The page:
Command Decision, the World War II novel by William Wister Haines (1908 – 1989), was written from the point of view of a general officer and the Allied effort to destroy the Nazi jet fighters before the Luftwaffe could muster the initiative and get the upper hand; the novel was based upon the author's own wartime experiences serving with the American 8th Air Force in Europe during the Second World War. Haines enjoyed much critical and popular success when the book was released; a 1947 Broadway production ran for 409 performances and a film adaptation premiered in 1948 starring Clark Gable (who also served in the 8th Air Force).
Click here to read the 1947 book review of a William Saroyan war novel.
Appearing in the Beverly Hills literary rag, "Rob Wagner's Script" was the 1947 review of The Butterfly by James M. Cain (1892 – 1977):
"I have not read Cain's older books to confirm this impression, but offhand I would say that 'The Butterfly' is second to 'The Postman Always Rings Twice', among his longer things, as an exhibition of his peculiar talents...This work concerns itself with incest. Technically, no incest is committed, but a marriage is made and consummated between two people, one of whom supposes that she is the other's daughter..."
From Amazon: The Butterfly
Dramatist and author William Saroyan (1908 - 1981) treated the readers of '47 MAGAZINE with a number of his anecdotes concerning his close wartime friendship with W.W. II photographer Robert Capa.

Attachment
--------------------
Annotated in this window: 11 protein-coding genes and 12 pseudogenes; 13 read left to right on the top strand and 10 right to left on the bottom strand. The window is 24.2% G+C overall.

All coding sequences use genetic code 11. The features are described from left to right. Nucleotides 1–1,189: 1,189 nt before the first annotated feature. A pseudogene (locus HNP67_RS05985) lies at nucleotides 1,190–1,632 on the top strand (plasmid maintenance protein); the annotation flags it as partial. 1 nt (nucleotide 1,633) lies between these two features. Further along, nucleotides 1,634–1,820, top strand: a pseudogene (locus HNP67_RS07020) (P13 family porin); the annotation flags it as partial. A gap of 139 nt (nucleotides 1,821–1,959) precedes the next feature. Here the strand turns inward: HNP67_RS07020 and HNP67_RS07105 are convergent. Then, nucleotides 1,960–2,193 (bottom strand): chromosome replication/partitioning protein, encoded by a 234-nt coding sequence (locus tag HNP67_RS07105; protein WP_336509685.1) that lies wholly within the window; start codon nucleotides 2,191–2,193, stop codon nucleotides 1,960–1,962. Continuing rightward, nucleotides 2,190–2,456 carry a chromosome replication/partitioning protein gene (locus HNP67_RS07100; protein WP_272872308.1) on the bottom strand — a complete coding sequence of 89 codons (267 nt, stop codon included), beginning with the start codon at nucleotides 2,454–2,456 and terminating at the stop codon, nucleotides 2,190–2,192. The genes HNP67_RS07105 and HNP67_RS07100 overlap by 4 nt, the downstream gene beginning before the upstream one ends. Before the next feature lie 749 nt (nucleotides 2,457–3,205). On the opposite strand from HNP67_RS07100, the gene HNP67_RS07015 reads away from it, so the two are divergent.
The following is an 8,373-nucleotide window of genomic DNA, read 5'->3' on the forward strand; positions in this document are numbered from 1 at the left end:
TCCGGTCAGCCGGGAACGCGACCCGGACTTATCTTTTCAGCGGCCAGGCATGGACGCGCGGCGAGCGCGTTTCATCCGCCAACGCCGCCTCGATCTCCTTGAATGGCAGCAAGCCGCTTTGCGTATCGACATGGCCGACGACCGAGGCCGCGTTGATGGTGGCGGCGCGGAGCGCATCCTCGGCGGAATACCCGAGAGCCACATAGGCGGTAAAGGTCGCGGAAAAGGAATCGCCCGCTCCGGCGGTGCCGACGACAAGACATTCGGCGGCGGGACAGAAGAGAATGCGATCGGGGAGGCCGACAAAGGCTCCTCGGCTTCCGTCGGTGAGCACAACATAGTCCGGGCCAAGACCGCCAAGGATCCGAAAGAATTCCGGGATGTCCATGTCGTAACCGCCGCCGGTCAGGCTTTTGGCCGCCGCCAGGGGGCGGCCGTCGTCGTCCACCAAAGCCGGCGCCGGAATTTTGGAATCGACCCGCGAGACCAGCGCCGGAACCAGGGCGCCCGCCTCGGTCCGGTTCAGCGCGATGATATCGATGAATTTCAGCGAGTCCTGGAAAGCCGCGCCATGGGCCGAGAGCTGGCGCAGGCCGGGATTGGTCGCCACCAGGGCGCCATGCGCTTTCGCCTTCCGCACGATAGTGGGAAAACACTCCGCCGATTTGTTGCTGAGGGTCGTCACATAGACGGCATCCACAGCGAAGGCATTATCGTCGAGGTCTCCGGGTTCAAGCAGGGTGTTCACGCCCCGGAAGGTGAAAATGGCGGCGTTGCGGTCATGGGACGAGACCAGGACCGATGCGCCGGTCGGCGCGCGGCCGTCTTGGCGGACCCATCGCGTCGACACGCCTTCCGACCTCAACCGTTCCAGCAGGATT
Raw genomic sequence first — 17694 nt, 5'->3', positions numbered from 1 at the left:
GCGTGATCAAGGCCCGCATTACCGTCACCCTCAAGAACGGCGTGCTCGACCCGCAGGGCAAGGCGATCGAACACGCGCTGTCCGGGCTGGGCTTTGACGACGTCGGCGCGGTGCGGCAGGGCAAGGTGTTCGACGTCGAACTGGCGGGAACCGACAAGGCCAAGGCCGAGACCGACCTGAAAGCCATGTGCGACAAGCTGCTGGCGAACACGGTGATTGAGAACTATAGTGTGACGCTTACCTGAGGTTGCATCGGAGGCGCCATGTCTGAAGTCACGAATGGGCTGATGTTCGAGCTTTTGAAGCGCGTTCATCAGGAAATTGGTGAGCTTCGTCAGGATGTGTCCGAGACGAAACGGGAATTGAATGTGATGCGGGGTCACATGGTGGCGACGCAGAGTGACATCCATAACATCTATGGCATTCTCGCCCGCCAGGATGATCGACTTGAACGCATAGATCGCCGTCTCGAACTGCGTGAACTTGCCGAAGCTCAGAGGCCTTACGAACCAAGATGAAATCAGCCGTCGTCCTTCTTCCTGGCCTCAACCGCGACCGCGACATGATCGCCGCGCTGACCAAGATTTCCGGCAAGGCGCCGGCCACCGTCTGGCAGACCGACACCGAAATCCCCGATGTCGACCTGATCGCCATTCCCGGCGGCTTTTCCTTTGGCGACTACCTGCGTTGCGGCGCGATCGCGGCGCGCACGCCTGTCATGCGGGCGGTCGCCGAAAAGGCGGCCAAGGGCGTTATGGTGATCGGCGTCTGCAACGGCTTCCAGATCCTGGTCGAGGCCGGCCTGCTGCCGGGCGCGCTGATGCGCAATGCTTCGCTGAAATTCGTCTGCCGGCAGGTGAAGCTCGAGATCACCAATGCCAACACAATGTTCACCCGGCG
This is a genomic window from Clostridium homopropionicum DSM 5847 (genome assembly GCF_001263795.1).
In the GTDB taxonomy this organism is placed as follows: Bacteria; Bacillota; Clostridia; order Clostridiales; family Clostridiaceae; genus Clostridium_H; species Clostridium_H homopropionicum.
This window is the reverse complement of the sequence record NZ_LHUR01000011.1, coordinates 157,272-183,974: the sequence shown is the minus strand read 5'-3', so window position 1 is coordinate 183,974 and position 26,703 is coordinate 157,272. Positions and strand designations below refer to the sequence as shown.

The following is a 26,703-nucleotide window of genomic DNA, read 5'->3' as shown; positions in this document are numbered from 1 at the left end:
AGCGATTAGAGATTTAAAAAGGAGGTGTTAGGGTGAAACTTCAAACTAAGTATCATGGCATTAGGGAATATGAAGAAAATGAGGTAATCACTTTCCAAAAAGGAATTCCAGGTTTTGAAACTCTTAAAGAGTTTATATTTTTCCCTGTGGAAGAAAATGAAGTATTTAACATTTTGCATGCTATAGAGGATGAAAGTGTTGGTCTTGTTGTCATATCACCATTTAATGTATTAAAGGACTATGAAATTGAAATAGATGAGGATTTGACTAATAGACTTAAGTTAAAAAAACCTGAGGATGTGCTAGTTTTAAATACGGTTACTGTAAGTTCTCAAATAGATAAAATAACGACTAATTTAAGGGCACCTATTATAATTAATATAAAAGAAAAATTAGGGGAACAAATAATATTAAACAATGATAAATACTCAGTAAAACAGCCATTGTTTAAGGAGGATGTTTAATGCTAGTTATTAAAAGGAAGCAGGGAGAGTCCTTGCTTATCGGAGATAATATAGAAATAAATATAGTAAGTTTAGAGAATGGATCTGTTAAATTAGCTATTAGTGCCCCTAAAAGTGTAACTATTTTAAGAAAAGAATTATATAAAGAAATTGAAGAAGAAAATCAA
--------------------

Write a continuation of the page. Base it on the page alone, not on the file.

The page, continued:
They all involve alcohol.
Click here to read an anecdote about Robert Capa during the Spanish Civil War.
Here is a salute to the poet Carl Sandburg (1878 – 1967) written by Louis Untermeyer (1885 – 1977) marking the occasion of Sandburg's biography of Abraham Lincoln:
"At 70 Sandburg is the voice of the common man, and it is only natural that his biography of Abraham Lincoln should express for all time the spirit of that uncommon man who was the common denominator of humanity."
All Quiet On The Western Front by Erich Maria Remarque topped the U.S. bestseller list for all of 1929 and it was due in no small part to enthusiastic book reviews like the one we've posted here that must have numbered in the thousands throughout all of North America:
"Here is a book about the war of such extraordinary purity and force that, reading it, one seems actually never to have read of the wear before. Numberless books have been written that present the stark, physical horrors of the war in quite as full detail as "All Quiet on the Western Front, but their effects have been nullified by one's perception of the intent to shock. Many others have given us a more complete, more literary rendition of war as it strikes full upon the nerves of sensitive and intelligent men. Nothing could be less academic than Herr Remarque's book; but nothing could be more vivid."
Is your name Anderson?
From Amazon: All Quiet on the Western Front